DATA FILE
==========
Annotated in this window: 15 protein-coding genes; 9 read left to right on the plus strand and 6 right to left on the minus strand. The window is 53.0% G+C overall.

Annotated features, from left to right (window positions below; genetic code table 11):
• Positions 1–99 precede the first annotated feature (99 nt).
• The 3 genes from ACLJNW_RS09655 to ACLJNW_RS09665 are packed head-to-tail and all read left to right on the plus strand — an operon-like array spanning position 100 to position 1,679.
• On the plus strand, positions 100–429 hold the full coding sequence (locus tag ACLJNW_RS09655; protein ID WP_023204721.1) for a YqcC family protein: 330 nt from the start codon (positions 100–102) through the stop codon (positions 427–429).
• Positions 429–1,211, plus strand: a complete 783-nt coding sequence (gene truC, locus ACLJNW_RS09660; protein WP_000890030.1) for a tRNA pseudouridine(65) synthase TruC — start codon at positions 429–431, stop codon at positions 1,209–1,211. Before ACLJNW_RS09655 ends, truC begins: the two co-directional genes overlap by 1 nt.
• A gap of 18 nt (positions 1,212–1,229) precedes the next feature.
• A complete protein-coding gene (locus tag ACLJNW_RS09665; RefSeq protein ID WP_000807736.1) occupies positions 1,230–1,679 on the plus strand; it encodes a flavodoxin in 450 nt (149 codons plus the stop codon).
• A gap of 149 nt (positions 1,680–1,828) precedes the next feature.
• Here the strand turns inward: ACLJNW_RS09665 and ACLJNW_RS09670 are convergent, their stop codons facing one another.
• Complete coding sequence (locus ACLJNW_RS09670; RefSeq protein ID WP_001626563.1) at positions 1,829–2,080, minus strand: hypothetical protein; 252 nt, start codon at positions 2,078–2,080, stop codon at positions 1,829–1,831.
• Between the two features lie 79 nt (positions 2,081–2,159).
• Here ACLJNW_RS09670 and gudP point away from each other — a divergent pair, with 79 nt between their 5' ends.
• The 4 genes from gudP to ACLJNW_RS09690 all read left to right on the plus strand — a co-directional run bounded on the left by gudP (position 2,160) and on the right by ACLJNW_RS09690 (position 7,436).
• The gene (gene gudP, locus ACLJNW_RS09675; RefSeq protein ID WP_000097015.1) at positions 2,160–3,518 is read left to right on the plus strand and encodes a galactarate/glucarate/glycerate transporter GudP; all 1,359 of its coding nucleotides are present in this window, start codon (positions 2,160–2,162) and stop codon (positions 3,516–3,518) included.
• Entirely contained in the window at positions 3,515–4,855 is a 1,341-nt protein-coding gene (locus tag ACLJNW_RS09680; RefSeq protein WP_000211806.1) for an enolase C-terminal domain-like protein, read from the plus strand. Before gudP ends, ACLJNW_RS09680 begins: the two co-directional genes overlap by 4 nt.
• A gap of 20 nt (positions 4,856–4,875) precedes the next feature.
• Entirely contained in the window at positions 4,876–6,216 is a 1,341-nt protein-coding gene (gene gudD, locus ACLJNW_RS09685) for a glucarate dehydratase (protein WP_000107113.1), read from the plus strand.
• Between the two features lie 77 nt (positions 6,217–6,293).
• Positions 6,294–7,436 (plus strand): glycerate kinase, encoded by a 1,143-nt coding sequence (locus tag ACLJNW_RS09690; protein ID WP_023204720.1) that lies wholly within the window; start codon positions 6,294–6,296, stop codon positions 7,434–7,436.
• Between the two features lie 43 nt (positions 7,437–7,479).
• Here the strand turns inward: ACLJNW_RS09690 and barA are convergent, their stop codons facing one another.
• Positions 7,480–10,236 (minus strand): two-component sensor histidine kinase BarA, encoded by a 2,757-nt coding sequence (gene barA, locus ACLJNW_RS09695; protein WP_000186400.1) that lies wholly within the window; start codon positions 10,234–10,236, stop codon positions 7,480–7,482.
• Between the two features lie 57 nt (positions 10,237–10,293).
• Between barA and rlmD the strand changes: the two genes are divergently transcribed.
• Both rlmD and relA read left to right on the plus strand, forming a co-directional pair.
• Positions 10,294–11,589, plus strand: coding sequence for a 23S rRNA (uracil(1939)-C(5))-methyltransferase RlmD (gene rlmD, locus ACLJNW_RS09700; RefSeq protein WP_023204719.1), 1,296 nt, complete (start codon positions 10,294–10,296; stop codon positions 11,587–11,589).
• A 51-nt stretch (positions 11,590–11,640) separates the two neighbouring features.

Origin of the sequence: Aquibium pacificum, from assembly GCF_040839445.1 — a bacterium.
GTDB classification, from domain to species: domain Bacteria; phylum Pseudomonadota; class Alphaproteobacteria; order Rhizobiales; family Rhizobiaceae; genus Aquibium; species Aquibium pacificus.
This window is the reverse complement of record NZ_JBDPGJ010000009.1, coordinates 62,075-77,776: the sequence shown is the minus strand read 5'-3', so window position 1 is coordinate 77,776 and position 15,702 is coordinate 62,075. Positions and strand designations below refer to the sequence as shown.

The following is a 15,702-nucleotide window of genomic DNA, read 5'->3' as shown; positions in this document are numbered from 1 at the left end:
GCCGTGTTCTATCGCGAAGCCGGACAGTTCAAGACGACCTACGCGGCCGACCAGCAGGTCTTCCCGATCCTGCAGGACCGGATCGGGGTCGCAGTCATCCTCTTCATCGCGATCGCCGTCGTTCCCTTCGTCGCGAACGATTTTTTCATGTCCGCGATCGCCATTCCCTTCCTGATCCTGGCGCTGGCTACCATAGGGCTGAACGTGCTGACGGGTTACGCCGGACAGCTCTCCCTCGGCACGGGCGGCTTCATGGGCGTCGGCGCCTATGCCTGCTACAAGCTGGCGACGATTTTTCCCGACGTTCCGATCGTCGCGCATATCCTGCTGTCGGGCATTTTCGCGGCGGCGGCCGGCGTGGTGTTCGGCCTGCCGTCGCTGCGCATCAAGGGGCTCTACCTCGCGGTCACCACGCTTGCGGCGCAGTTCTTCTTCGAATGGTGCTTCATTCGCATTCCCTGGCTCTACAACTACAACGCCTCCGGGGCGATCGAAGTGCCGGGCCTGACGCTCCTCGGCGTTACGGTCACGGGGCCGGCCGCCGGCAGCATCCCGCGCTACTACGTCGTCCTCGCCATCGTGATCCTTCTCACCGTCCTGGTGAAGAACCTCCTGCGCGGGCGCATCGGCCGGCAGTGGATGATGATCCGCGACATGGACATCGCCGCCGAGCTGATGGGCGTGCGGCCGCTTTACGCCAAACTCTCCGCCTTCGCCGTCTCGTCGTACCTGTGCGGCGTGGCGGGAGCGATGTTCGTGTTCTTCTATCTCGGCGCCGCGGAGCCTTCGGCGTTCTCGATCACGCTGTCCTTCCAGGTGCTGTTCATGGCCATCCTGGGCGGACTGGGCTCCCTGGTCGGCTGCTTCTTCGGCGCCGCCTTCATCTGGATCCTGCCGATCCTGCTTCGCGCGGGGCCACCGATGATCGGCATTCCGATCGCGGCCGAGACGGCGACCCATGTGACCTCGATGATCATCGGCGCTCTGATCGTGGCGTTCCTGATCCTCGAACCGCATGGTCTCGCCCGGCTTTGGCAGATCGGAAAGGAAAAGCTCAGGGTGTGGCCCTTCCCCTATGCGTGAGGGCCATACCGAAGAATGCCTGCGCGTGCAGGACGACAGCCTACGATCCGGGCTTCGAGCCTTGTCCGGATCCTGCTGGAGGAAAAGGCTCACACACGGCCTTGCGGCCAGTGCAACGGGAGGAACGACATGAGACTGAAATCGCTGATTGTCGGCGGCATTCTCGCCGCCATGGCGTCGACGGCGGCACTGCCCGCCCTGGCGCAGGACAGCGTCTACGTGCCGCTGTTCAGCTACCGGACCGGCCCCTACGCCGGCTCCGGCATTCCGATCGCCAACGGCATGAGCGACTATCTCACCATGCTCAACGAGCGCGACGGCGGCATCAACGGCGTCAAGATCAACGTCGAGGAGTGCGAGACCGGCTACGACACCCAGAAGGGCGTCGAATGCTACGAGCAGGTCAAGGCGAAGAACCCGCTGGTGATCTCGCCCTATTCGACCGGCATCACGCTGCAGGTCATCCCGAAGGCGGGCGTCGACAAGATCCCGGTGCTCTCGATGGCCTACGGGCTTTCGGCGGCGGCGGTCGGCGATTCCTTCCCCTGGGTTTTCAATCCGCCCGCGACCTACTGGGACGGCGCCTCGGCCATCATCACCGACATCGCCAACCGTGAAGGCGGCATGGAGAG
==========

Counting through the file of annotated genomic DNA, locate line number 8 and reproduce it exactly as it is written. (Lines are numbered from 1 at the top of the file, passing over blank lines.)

• A complete protein-coding gene (locus tag ACLJNW_RS09665; RefSeq protein ID WP_000807736.1) occupies positions 1,230–1,679 on the plus strand; it encodes a flavodoxin in 450 nt (149 codons plus the stop codon).